If you prefer your professional athletes baring just about everything and showing off their rock-hard bodies in the process, then you'll love the upcoming issue of ESPN The Magazine.
ESPN has announced the athletes who will be featured nude in the magazine's 2011 "Body Issue" . They are among a select group who stripped down for the “Body We Want” section of the Oct. 7th issue. Among the 20 athletes who will appear in the always controversial issue are Los Angeles Clippers star Blake Griffin, Olympic gymnast Alicia Sacramone, snowboarder Gretchen Bleiler, St. Louis Rams running back Steven Jackson and Mets shortstop Jose Reyes.
Keeping it all in the Disney/ABC family, current Dancing WithThe Stars contestant and longtime goalkeeper of the U.S. Women's National Soccer Team, Hope Solo, is one of the big "gets." Solo prematurely hinted on Twitter that she would be photographed for this year's "Body Issue" back in August (oops). There will be four different covers but it's a good bet that Solo will be on one of them.
Other female athletes wearing little more than lipstick for this year's issue: the WNBA's Sylvia Fowles; LPGA rookie Belen Mozo; track star Natasha Hastings; hockey player Julie Chu; tennis player Vera Zvonareva; surfer Steph Gilmore; roller derby player Suzy Hotrod and pro bowler Kelly Kulick.
The other male athletes include speedskater Apolo Ohno and IndyCar racer Helio Castroneves (both former DWTS contestants) ; NHL player Ryan Kesler; UFC light heavyweight champion Jon Jones; snowboarder Louie Vito; boxer Sergio Martinez; marathoner Ryan Hall and paralympian Jeremy Campbell.
This will be the third annual "Body Issue" which (unbelievably) has became one of the magazine’s biggest hits. When the first issue came out in 2009, it featured nearly three dozen athletes in semi-nude and nude pictures. The edition had six different covers featuring different athletes including Serena Williams (tennis player), Adrian Peterson (NFL), Gina Carano (MMA), Dwight Howard (NBA), Carl Edwards (NASCAR), and Sarah Reinersten (triathlons). The 2009 issue doubled the normal edition sales and featured 35% more ad sales than comparable issues. USA Today reported it was ESPN’s “top newsstand seller."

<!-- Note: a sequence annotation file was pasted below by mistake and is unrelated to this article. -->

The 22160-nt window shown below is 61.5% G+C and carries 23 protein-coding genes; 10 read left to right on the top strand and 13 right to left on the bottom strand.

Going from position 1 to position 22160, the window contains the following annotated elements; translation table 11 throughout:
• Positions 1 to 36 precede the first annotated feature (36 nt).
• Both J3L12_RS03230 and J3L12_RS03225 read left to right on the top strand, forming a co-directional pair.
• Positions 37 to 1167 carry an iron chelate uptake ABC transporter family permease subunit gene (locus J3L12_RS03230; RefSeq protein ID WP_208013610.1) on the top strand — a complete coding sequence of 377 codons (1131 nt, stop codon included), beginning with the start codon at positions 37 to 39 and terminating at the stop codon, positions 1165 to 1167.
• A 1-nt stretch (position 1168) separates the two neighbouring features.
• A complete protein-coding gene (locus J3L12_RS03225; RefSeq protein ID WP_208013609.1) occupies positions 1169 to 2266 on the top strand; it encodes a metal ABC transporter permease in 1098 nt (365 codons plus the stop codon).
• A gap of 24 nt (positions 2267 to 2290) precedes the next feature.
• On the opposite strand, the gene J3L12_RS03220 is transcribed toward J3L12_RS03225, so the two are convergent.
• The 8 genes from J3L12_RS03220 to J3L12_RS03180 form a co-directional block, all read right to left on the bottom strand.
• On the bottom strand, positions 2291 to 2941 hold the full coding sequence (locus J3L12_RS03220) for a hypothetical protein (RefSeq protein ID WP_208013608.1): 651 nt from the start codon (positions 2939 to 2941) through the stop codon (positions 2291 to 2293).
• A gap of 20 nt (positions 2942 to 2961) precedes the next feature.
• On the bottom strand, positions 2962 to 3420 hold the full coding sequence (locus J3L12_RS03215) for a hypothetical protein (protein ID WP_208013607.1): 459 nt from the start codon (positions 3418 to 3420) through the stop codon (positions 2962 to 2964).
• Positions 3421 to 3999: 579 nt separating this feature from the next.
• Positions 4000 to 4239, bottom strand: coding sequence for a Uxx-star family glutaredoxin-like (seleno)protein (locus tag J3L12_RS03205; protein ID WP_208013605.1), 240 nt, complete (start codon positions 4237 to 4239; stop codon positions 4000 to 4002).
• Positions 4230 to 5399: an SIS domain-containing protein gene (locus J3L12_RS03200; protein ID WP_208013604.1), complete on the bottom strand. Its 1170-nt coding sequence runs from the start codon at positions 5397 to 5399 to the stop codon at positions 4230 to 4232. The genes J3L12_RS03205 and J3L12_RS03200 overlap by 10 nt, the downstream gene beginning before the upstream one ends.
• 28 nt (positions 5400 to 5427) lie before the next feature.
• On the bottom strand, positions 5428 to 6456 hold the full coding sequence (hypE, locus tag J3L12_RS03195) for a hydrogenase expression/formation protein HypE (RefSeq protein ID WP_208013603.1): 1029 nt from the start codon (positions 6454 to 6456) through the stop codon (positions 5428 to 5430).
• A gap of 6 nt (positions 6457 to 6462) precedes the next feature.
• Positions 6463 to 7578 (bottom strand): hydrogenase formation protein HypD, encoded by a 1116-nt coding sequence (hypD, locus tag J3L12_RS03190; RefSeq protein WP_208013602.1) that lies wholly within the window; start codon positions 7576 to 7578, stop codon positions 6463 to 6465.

Athletes featured in the 2010 issue (many of whom are in the above making-of video) included tennis player Venus Williams, surfer Kelly Slater, pool player Jeanette "The Black Widow" Lee; Olympic skier Julia Mancuso, volleyball player Kim Glass, 12 members of the top-ranked USA Water Polo Women's National team and two dozen student-athletes from a Division I-A school.
Since the first "Body Issue" was published, the blogosphere has been filled with mixed reactions.Plenty of people feel the nudity is exploitive, especially for the female athletes. Serena, in particular, was criticized for bringing down female athletes, women tennis players, black women in sports, and women in general. The Root, however, was more positive saying "that with black publications folding left and right, the onus is on mainstream publications to celebrate black beauty." Albeit this was written by a man but others echoed his sentiment.
Other comments about the "Body Issue" include: "sexy photos marginalize everything women do on their respective playing fields", "women are discounting the other qualities that make them great athletes", "women pose in overly sexual ways to compensate for homophobia and the masculine aspects of playing sports"
Parenting Teens asked "Do we want our teenagers to aspire to posing nude for millions to see? Is that why they play sports?"
Dr. Nicole Lavoi, whose blog One Sport Voice takes a critical look at women in sport, writes of the Body Issue:
I will keep contending that seeing female athletes posed like this (given females only receive 6-8% of all sport media coverage), does nothing positive to promote women’s sports or female athletes.
Serena Williams' ESPN cover is amazing, Natashia Kai's photo is badass, LoLo jones photo is intriguing, Susan Francia's photo is sexy...all attractive women, of various athletic backgrounds, and extremely different body types, all of which deservingly so, should be featured buck naked!
So where do you stand on ESPN The Magazine's (Hot) Body Issue? Soft porn or a celebration of athletic bodies? And which athletes are you most looking forward to seeing?
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